Foreign Divorces – are they legal in Australia?
In certain circumstances a divorce granted overseas, even of a marriage performed in Australia, can be recognised here. In this article we look at the factors that the Court will take into account before recognising a foreign divorce.
Divorce in Australia
Briefly, in order for a married couple to get divorced in Australia they, or one of them, must prove that they have been married for at least two years, that they separated 12 months before filing the divorce application and have lived apart since then, and that there is no reasonable likelihood of the couple living together again. In addition, at least one of them must be an Australian citizen, regard Australia as their home and intend to live here indefinitely, or ordinarily live in Australia at the time of filing the divorce application as well as for the preceding 12 months.
If the couple have minor children, the Court must be satisfied that proper arrangements have been made for the children’s care, welfare and development, taking into account things such as their maintenance, education, living arrangements and time with both parents.
Australian law does not permit polygamous marriage. So, if a married person wishes to remarry in Australia, he or she must first be divorced, having received a final divorce order from the Court.
Australian divorce orders become final one month and one day after the Court hears and grants the divorce.
But what if a person obtains a divorce in another country? In what circumstances will that divorce be recognised by Australian law so that those parties, or one of them, could remarry in Australia?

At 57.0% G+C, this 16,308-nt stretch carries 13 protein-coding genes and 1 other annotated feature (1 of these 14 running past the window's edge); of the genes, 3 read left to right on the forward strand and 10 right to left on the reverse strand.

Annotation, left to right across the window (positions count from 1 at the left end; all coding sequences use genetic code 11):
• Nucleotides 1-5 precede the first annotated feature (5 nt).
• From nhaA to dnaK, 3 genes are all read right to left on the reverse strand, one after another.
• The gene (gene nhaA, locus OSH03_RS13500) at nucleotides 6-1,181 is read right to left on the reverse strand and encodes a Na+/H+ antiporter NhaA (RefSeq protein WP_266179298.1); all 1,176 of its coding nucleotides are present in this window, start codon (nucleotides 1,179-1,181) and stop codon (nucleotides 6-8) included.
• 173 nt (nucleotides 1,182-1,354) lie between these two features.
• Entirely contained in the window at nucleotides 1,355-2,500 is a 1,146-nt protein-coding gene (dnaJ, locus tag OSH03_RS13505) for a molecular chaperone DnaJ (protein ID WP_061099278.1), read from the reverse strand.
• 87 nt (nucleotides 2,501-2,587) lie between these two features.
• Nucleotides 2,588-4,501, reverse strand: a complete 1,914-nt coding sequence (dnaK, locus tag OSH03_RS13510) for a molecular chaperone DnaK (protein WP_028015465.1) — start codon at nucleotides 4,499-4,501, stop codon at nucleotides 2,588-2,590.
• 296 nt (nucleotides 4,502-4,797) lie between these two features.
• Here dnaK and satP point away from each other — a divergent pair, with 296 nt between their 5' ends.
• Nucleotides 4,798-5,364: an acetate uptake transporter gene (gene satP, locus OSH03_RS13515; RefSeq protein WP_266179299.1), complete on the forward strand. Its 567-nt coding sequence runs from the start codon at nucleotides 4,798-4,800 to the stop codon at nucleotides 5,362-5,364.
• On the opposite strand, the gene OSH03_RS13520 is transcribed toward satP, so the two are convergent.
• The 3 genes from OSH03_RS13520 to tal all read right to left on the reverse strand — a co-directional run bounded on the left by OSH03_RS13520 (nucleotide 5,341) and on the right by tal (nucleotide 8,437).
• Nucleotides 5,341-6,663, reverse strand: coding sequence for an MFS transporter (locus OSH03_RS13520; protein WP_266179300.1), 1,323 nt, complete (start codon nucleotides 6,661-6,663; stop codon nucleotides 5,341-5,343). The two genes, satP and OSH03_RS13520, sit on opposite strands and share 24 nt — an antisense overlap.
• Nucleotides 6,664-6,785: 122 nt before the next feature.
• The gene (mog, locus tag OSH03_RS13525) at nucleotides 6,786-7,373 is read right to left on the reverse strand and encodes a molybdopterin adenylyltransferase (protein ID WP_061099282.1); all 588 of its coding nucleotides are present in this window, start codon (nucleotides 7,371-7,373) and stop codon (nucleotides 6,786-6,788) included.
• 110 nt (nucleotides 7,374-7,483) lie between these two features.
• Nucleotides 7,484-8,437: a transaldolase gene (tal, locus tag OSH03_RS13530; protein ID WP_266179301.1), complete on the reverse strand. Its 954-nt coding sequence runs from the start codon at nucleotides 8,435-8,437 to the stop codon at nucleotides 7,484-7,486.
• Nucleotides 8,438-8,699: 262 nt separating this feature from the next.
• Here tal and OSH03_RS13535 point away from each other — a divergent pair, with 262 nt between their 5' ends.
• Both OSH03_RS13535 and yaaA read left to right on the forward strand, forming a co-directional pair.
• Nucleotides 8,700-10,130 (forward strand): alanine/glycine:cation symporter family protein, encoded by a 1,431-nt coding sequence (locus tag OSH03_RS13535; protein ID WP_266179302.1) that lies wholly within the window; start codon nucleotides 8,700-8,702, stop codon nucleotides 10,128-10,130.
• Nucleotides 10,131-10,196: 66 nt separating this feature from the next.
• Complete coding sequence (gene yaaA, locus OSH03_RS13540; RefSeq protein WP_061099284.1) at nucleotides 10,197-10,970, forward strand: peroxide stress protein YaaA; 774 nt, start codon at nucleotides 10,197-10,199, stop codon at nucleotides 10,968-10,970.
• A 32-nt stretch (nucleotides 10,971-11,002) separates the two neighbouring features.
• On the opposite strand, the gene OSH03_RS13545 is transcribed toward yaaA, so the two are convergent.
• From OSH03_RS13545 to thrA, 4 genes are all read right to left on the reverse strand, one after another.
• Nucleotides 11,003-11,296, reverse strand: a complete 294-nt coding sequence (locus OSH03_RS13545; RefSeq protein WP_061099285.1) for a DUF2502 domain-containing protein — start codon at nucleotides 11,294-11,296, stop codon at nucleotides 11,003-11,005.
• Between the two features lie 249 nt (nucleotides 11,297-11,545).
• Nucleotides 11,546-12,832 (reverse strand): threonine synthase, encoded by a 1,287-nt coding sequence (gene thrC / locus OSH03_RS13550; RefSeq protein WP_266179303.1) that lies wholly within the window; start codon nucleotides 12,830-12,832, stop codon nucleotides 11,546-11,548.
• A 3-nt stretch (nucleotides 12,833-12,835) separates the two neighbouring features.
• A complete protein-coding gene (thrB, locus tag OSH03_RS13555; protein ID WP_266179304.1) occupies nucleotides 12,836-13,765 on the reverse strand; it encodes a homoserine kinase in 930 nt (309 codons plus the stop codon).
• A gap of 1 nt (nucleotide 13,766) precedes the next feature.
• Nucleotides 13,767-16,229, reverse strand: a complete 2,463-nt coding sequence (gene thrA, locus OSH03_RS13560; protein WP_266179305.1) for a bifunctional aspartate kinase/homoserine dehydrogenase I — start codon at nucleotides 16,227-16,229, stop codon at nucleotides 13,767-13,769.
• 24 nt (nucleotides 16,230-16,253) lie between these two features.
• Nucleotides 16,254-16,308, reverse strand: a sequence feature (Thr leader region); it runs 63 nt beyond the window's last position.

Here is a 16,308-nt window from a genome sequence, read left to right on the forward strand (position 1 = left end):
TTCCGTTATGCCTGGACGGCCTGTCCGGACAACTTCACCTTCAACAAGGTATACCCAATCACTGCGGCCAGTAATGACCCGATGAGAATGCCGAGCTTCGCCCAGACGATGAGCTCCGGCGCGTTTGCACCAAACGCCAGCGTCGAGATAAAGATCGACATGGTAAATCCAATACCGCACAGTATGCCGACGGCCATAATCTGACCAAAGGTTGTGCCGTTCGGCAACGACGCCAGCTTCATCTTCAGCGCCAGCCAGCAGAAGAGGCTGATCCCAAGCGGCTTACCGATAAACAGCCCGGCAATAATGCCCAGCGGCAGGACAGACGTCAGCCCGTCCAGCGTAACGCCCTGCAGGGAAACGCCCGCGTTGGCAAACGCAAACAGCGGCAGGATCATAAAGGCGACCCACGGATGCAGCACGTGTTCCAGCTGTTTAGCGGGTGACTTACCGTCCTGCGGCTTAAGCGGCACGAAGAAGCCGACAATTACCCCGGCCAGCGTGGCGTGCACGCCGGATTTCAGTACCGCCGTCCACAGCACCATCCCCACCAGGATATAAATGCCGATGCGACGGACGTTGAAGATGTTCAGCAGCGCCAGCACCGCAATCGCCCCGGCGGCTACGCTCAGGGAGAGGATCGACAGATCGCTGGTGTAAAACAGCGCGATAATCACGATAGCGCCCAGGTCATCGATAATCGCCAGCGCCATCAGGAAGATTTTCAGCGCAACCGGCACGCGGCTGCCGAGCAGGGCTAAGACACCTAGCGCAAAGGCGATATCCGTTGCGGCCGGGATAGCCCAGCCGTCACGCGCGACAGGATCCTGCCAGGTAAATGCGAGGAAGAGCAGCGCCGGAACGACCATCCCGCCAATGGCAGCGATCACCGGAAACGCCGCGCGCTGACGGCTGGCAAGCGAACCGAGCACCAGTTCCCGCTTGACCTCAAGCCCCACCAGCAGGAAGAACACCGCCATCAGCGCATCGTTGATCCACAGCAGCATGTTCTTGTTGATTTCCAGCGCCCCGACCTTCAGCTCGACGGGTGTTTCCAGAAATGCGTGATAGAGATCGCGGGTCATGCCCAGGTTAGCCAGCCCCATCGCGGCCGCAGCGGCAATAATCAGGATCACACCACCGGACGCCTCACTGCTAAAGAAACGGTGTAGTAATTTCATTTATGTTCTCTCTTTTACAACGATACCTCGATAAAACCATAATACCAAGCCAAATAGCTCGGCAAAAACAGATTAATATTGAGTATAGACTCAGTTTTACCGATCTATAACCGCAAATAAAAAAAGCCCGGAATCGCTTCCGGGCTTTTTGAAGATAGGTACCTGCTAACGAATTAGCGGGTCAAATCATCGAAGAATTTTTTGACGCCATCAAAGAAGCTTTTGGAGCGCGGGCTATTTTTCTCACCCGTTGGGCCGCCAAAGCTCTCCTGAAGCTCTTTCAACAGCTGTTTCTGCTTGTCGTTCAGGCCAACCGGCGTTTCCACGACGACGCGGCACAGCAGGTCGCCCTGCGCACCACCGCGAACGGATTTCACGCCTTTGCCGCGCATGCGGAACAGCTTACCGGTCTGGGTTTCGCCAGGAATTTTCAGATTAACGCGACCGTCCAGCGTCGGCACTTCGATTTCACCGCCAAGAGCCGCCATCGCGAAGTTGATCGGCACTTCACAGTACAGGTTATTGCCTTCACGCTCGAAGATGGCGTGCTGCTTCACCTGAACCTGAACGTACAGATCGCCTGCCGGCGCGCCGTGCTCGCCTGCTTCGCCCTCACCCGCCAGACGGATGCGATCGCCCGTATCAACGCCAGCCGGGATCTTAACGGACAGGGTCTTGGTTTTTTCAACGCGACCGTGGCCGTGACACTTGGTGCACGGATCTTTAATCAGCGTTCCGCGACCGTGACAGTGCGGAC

The first step in determining whether a foreign divorce will be recognised as valid in Australia is whether that foreign divorce was effected according to the law of that foreign country. If not, then the foreign divorce cannot be treated as valid in Australia.
Then the Court must look at whether the applicant for the foreign divorce, the respondent or both of the parties were domiciled or ordinarily resident in or nationals of that foreign country at the time the foreign divorce proceedings were commenced. The Australian Court is likely to recognise that the foreign divorce, if it is valid in the relevant overseas country and if the respondent to the divorce application was a national of or domiciled or ordinarily resident in that foreign country at the time the divorce application was started.
If those factors do not apply to the respondent, the foreign divorce could be recognised in Australia if the applicant for the foreign divorce was domiciled in the overseas country at the time he or she files for divorce, or if he or she was ordinarily resident in that country at the time of starting the divorce proceedings and had been ordinarily resident there for the previous 12 months, or was at that time a national of that country. In some circumstances it would also be relevant that the parties last lived together in that foreign
Finally, in order for a foreign divorce to be recognised as valid in Australia, the Australian Court must be satisfied that both parties were afforded natural justice. That is, were each of them made aware of the application and given an appropriate opportunity to respond to it and, if appropriate in that foreign country, to appear and be heard at the hearing of the divorce application?
What about the laws of a third country?
When an Australian Court recognises a foreign divorce as valid in Australia, either of the parties to that former marriage may then remarry in Australia (so long as they are not still married to someone else at that time). That is the case even if the foreign divorce would not be legal or recognised as valid in some third country.
Australian law does not permit polygamous marriage. Therefore, someone who has been previously married (whether in Australia or elsewhere) must first obtain a divorce (or divorces if there was more than one earlier marriage) before he or she can remarry in Australia.
Australian law will recognise foreign divorces as valid in certain circumstances, taking into account factors such as whether the foreign divorce was obtained in accordance with the laws of that overseas country, of which country the parties were each citizens at the time the divorce proceedings were started and in which country the parties were each living at that time.
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